VF: Yes, there is a plan to invest in this airport because itís old, and there are also plans to build a new airport in the next 4 years, probably. The government is working actively to solve this, but we still have to cope over the next 3 to 4 years. We have to minimize the struggles; for instance, we try to avoid rotations in peak times. For growth, if we canít have more slots, when we want, we have to upgrade the aircraft to offer more seats. Everything is on the table: no decisions yet.

LS: What synergies exist between Portugalia (POR) and (TAP)?
VF: For the existing ones, (POR) doesnít decide new routes or deal with sales or marketing. Also, our Information Technology (IT) department and medical services are shared, and ground handling and catering are defined as a single airline. As for new possible synergies, we are always considering them (such as the crew control center (CCC), maybe eventually even Maintenance (partially or totally). There is always a balance between group synergies and cost-cutting, which is good, and reducing the agility of the small company. When you depend on big group-wide solutions, sometimes you lose the speed and agility to adapt and create new solutions.

LS: What maintenance do you perform in-house and what do you outsource?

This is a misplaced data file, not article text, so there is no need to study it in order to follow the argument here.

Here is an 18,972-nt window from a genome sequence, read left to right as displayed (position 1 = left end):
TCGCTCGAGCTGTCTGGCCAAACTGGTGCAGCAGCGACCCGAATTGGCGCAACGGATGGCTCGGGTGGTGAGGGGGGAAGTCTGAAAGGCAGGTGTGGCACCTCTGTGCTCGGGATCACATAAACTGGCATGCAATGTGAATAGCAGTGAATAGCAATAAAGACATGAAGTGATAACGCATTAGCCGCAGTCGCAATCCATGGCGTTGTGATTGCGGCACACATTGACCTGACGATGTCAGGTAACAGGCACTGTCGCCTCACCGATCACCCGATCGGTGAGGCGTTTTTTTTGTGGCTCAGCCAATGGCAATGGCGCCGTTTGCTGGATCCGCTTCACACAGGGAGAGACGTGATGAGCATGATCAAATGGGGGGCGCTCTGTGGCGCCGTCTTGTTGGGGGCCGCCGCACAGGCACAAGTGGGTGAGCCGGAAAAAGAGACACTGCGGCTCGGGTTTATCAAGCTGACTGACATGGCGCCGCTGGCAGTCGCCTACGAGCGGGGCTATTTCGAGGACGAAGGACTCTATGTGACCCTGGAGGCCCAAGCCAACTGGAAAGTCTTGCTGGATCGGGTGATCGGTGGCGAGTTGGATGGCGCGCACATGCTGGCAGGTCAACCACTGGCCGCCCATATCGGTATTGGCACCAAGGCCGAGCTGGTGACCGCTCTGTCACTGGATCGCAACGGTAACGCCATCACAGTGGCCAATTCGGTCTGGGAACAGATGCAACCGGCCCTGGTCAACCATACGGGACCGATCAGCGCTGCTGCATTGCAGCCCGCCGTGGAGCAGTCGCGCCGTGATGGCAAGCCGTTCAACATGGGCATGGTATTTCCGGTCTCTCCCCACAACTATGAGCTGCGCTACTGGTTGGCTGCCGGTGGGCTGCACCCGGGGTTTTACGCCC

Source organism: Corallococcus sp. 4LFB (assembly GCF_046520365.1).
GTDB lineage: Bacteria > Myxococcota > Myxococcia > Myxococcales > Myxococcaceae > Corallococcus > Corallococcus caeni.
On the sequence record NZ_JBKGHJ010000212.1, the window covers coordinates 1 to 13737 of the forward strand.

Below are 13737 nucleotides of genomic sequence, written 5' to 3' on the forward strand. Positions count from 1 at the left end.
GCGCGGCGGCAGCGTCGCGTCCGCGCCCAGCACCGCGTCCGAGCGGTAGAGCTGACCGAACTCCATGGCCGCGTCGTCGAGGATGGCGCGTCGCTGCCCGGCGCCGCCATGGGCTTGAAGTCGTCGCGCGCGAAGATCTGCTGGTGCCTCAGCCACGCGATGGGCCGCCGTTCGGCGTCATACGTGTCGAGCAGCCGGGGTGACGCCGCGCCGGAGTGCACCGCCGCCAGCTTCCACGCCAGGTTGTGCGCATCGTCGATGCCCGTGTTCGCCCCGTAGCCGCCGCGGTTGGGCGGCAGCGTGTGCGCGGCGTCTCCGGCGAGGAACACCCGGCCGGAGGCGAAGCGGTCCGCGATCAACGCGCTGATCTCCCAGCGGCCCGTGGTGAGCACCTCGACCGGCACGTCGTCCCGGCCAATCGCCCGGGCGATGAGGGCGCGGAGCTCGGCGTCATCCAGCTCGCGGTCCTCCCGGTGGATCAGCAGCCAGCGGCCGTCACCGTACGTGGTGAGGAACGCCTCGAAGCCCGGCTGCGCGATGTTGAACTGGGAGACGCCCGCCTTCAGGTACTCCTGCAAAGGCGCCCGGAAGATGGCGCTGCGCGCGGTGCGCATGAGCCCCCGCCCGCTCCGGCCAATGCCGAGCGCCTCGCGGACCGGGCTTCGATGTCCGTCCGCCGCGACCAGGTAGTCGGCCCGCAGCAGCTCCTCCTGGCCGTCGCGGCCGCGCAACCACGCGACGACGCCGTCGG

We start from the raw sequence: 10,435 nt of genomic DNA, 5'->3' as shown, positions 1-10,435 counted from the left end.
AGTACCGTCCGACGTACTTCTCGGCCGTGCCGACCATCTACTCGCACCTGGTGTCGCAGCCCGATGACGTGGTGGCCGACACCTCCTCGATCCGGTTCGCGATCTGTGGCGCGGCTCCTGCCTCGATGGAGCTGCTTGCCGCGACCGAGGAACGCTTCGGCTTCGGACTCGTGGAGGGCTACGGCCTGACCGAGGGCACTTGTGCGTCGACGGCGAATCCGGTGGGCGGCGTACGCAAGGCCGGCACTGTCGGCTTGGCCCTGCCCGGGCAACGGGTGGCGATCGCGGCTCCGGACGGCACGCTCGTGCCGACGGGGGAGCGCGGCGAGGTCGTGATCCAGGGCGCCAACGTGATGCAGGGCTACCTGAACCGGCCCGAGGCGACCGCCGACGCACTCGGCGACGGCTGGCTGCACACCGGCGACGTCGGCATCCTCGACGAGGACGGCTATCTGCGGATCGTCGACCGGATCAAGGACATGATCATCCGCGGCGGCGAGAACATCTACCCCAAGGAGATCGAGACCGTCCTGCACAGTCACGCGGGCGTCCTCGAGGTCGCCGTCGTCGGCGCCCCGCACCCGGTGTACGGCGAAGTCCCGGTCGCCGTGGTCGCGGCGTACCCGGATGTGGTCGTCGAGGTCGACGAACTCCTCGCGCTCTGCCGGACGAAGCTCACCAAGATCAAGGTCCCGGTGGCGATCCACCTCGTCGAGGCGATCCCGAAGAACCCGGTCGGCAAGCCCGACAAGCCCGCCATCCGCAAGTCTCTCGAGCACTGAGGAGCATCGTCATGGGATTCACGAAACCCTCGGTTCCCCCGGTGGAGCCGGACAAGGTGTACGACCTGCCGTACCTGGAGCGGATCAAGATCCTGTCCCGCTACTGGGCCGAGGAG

VF: In-house, we do everything airframe-related: Line Maintenance at our 2 main airports, light and heavy checks in our Lisbon hangar. For airframes, we cover everything from night stops to heavy "C" checks. We outsource components and engines. We have a contract with Embraer for Component Maintenance, and we have a power-by-the-hour agreement with (GE) for Engine Maintenance. When you go to the Original Equipment Manufacturer (OEM), you pay the price, but we chose that route. There is always room for improvement, and we talk with them to get better deals, but we are not unhappy to the point that weíre looking for other solutions.

LS: What digital functions (such as electronic signature, electronic logbook, remote inspections, predictive maintenance) is your airline using? Are you considering blockchain?